Many parents who have more than one child will be worried about sibling rivalry. Can it be avoided?

Frankly I don't know. But I do know that with some efforts on our part, the relationship and situation can be greatly improved.

I have not done much, except to "explain" positively my daughter's behaviour or actions to my son, and vice versa. For example, my daughter look up to her brother and imitate him in many ways, so I'll point out to my son that he's her "idol". Once when I was doing something and left her for a few short minutes, she had climbed onto her brother's stool, sat at his desk and scribbled on his papers using his pens. I had to interpret for my son that she was imitating her "idol" doing his homework and not purposefully mischievous or destructive. She was taught to apologise to him. Thankfully the incident was never repeated. On the other hand, my daughter is rather sensitive sometimes and become agitated by some of her brother's actions. I'll explain to her that he is not disturbing her but playing with her and that he loves her. Gradually they learned to love and appreciate each other more.

One day my daughter asked for grapes, I washed some for her. As she walked away happily with her bowl to sit at her favourite spot to enjoy her favourite fruit, I was pleasantly surprised to observe her detour to her brother's desk and offer him some grapes voluntarily. She was not yet two years old but she expressed her love for her brother by sharing without anyone asking.

On another day, I had brought my daughter out to fetch my son from school. It was almost her nap time and she fell asleep in her car seat. On the short journey home (about 7-10 minutes drive), my son saw the afternoon sun shining through the car window onto his sister. Without any prompting from me, he found a towel and started to put it up so as to shelter her from the bright and hot sun. I was speechless and touched by his gesture.

There're other examples, like my son buying books and toys for his sister when he went on trips with his school, the two of them playing together and having a good laugh, etc. As a mother, one of the most satisfying experiences is to see our children's love for each other. I believe it's partly natural and partly nurtured.

Thursday, February 10, 2011

Comparing our kids

Many people have advised against comparing our kids with other kids, including their siblings. I myself refrain from doing that in front of them too. Ah, but in comparing my two kids, I see their individual virtues, which always bring a smile & light up my day.

My son, turning 12 years old this month, has always been the "angel", easy to care for, obedient, gentle, obliging. My daughter, just turned 2 years old less than two months ago, is spontaneous, assertive, responsive, displays her affection readily. Both of them have traits etc in common too, for example, their enthusiasm in "helping out", their love for babies, their intelligence, their fantastic "music sense". Yes they are different & unique individuals, otherwise I wouldn't get to enjoy the "best of both worlds", right?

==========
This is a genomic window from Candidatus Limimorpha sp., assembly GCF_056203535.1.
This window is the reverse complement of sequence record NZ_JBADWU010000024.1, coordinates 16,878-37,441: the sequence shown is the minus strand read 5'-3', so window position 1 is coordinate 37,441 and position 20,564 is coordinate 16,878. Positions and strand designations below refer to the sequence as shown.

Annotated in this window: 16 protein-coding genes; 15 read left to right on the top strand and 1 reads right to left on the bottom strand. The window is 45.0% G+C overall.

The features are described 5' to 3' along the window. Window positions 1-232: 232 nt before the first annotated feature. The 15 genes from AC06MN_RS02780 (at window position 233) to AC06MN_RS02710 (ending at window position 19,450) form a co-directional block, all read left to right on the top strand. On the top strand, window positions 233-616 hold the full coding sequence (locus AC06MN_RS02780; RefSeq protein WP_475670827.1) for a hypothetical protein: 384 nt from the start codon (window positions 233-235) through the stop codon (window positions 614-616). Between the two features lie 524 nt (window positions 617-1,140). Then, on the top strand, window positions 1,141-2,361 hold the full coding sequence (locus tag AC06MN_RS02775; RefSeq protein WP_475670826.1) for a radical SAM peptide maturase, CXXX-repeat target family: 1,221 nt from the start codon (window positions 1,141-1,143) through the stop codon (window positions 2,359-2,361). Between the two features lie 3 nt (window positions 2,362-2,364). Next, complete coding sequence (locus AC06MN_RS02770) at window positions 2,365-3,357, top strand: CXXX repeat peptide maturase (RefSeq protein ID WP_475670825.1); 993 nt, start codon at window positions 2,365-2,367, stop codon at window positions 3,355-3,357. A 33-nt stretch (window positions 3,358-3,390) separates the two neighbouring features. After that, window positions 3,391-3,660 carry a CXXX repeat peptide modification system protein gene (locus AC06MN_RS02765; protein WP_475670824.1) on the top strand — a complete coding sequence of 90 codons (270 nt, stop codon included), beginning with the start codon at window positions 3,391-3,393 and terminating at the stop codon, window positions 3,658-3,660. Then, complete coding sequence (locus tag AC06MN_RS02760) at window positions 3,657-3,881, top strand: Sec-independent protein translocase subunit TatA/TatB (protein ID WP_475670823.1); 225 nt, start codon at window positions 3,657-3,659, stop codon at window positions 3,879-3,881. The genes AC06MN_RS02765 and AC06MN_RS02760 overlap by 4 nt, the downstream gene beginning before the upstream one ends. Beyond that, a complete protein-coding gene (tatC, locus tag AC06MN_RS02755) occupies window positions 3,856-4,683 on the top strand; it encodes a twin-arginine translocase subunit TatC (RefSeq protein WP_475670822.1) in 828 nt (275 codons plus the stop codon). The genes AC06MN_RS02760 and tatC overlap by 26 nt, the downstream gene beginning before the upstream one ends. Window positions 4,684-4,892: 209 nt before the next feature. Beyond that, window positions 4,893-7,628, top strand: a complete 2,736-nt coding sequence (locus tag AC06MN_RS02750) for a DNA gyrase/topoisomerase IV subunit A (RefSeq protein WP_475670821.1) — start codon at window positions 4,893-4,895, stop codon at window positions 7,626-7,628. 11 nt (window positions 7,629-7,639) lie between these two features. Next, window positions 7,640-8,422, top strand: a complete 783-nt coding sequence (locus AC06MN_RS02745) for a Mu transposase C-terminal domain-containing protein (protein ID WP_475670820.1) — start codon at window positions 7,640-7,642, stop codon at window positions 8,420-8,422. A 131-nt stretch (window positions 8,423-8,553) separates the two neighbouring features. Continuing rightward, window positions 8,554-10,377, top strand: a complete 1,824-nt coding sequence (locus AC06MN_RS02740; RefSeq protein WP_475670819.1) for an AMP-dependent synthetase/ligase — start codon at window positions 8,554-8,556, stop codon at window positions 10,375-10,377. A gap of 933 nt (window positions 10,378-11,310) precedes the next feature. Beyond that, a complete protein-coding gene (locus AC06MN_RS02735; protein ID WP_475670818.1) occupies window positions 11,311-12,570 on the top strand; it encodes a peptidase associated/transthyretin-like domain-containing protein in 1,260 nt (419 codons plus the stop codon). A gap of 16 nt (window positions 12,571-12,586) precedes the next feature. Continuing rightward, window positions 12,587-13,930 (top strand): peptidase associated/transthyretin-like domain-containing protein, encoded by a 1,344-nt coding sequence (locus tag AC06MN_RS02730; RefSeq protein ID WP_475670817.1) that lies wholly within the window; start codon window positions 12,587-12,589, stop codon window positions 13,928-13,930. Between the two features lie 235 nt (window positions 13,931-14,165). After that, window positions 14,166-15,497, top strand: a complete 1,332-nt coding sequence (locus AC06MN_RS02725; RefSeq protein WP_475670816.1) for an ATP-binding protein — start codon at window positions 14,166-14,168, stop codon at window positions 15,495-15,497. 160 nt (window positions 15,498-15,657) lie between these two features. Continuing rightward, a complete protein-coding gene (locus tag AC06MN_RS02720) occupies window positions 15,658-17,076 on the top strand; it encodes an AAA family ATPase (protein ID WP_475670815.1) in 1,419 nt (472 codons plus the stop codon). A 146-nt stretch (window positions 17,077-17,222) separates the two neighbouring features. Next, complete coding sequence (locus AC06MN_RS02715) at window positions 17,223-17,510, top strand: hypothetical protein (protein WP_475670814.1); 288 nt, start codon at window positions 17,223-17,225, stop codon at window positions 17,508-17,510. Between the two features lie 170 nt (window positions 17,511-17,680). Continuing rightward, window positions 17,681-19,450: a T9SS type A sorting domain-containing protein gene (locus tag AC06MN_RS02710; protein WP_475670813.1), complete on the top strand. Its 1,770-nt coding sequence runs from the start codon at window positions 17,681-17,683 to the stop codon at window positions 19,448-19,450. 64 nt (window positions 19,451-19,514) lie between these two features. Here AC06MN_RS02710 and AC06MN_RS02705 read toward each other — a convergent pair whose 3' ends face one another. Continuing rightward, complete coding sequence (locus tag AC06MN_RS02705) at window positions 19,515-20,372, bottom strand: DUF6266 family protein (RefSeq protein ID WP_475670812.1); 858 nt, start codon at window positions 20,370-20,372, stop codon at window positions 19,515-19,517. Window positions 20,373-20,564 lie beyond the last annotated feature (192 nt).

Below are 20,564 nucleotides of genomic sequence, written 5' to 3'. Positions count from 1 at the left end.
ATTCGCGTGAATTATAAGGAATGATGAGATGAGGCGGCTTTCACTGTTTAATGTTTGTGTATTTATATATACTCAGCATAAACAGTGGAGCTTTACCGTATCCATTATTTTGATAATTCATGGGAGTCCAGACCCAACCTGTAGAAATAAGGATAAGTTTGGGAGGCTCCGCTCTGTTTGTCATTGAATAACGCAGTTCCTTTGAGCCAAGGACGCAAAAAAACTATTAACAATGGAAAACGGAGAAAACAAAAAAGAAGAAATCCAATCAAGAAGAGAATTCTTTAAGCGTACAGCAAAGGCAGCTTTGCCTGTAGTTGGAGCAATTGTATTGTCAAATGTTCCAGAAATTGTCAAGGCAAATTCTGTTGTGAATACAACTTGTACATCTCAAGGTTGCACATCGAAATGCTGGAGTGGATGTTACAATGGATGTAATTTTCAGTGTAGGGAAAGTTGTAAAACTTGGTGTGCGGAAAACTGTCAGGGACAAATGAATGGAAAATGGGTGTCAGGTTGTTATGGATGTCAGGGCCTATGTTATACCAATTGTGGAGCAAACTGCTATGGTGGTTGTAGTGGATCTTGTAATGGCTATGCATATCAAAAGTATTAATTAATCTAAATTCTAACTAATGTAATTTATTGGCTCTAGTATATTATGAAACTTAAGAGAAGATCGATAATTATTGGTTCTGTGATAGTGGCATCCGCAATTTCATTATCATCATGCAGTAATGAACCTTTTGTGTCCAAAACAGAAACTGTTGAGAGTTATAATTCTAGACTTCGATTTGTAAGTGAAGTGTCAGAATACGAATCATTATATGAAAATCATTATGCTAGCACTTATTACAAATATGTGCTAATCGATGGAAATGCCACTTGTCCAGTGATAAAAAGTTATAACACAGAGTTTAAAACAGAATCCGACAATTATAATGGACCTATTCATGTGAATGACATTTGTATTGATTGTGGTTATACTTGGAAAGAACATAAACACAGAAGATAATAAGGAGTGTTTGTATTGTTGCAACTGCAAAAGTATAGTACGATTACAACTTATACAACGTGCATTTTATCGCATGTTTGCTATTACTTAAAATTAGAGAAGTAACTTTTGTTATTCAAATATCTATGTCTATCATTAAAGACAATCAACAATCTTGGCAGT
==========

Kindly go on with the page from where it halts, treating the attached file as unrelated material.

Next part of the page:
Haha, I better stop here before I rattle on and brag about them any further. Hmmm, my darlings.

Tuesday, February 8, 2011

Do you love your child or are you loving towards your child?

I'm sure all normal parents love their children. But do we always treat our children with love? Do they feel we are loving towards them? Are there times when we get angry or become frustrated? Do we always speak patiently and lovingly to them? Do our children "know" that we love them or really "feel" loved by us?

Do we look at them when they talk to us? Do we make effort to play with them? Do they laugh or sing or appear happy when together with us? Do we respond with kind and encouraging words everyday?

I've been asking myself all those questions. Many people can teach our children knowledge and life skills. But only we as parents can provide the unconditional love of a parent. The first thing I want my children to remember, even after I'm long gone, is my love for them, regardless of their flaws and my flaws.

Our children are not just our responsibilities. They are a product of our love and will flourish with our love.

Monday, January 31, 2011

Why we have such high expectation of our kids

Many parents have high expectations of their kids, hoping they do well academically, behave themselves properly, interact with others gracefully, are stable emotionally, are independent etc. We always hope our kids do better than us & not meet with setbacks similar to ours in life. This in itself is normal but why do so many parents & kids feel stressed due to this? Have we pondered upon what we expect? Are we expecting our kids to be "perfect"? Are they "not good enough" if they didn't do as well as others/ faltered in their attempts? If we have such high expectations of them, it usually stems from our deep love for them. Then shouldn't we celebrate & encourage them on every little progress they made, instead of focusing on what they have not achieved?

On the other hand, we could be too hard on ourselves. We have high expectations of ourselves to be "perfect" parents. Every imperfection in our child, every mistake our child makes, becomes a score on our "failure" list. No one likes to fail. So we wrongly place emphasis on raising the perfect child. There are no perfect parents & no perfect children. If we accept parenting as a learning journey, we would not blame ourselves unduly but focus instead on improving ourselves & enjoying our kids.